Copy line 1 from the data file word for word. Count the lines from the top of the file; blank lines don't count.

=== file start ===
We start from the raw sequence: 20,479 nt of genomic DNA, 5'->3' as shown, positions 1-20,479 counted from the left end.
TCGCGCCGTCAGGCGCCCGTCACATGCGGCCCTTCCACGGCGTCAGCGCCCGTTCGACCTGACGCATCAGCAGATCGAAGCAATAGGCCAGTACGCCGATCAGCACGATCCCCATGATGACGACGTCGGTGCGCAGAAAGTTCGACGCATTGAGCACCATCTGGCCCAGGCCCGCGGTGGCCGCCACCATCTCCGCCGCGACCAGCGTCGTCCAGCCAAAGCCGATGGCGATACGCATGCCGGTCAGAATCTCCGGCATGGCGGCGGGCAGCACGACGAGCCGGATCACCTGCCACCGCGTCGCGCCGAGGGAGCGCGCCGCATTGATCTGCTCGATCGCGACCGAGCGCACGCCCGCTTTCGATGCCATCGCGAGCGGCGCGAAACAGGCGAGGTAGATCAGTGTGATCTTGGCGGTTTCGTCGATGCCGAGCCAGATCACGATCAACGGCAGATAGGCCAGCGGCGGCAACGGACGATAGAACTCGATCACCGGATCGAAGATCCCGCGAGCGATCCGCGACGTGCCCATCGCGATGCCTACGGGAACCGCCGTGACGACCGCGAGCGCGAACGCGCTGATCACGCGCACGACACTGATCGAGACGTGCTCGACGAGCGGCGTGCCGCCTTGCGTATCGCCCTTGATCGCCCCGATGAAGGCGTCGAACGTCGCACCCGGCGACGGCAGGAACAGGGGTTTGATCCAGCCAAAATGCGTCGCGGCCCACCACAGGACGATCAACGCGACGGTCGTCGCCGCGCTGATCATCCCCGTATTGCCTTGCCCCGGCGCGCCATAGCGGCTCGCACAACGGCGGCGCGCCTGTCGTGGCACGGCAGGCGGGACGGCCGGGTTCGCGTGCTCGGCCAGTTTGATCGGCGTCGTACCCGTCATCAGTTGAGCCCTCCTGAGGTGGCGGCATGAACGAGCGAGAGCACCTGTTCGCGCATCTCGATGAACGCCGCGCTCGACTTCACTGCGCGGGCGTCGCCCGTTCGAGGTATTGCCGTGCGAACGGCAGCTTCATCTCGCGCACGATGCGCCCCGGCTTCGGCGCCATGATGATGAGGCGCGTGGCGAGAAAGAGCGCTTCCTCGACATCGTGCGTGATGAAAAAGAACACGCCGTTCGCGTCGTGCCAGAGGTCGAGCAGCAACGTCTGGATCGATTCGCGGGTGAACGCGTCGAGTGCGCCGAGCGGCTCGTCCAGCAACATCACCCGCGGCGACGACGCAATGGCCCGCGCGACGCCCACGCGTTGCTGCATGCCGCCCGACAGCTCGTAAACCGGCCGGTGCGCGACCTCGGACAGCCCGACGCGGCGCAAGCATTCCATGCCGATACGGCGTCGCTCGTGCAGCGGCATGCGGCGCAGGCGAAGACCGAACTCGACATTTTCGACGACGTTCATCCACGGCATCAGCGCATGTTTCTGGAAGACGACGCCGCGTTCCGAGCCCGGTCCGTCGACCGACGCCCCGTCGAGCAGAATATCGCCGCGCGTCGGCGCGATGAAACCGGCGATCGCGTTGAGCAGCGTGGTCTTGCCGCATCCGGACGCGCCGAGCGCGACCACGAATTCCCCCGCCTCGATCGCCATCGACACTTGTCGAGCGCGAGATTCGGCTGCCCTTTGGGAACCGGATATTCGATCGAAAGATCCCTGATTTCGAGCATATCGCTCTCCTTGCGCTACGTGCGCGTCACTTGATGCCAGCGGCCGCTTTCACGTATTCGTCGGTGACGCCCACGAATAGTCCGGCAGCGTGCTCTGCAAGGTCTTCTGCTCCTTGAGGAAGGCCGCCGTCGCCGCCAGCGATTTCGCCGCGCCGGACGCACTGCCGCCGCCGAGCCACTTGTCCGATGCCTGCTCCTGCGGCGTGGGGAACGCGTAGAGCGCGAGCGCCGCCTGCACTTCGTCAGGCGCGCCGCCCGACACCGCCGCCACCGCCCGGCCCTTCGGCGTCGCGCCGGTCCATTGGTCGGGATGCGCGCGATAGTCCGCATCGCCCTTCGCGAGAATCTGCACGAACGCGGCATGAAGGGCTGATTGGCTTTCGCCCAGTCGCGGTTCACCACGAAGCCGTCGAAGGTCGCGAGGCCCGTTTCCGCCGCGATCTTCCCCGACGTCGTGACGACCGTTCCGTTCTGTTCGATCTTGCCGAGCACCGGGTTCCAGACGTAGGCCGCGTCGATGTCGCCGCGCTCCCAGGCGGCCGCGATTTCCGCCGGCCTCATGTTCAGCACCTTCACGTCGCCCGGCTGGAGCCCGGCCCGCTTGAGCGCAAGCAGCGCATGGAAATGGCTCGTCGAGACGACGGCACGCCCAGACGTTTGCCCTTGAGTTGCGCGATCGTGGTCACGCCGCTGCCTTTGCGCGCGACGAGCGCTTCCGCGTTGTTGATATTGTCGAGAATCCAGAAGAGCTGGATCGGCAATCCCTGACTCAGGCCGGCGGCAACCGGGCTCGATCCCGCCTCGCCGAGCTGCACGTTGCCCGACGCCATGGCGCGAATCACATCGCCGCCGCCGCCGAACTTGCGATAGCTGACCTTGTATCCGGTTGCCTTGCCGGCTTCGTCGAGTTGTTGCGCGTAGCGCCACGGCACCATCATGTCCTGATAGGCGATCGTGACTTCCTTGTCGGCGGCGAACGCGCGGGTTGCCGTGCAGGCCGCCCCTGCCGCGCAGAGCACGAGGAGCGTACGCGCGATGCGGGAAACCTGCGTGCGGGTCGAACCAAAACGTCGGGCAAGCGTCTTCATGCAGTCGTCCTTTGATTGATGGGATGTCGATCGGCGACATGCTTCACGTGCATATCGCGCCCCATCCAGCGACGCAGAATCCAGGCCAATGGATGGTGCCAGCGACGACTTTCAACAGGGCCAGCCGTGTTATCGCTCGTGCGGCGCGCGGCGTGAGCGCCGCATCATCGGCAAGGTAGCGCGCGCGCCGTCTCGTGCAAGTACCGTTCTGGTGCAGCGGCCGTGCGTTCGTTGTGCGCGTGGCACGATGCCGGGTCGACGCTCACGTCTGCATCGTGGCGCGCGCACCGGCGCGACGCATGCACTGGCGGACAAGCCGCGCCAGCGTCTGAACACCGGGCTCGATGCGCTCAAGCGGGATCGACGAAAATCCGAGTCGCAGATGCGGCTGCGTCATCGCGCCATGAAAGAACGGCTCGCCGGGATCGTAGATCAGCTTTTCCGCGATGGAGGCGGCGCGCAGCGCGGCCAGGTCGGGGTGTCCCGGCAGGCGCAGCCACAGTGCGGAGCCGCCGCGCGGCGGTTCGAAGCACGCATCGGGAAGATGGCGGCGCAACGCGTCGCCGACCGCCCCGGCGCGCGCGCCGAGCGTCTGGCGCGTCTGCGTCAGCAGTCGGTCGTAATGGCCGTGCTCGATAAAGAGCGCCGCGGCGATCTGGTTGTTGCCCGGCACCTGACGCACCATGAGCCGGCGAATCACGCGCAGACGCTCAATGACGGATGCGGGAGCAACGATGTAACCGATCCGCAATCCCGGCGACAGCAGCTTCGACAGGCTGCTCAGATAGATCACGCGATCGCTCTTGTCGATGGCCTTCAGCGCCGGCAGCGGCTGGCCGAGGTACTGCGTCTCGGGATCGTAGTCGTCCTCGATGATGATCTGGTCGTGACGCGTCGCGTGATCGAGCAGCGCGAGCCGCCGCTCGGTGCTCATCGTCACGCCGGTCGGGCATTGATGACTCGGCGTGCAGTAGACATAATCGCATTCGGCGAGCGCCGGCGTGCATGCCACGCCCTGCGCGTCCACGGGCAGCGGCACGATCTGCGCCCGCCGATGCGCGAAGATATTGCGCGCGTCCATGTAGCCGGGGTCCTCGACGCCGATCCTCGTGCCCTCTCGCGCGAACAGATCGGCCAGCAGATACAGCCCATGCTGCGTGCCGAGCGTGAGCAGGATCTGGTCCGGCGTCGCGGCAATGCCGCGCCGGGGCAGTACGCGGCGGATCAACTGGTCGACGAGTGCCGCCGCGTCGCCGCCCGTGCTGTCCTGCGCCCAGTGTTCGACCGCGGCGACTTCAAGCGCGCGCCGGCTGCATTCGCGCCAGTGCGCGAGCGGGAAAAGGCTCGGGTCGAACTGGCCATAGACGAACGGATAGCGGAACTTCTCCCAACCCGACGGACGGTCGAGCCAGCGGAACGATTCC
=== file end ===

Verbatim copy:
We start from the raw sequence: 20,479 nt of genomic DNA, 5'->3' as shown, positions 1-20,479 counted from the left end.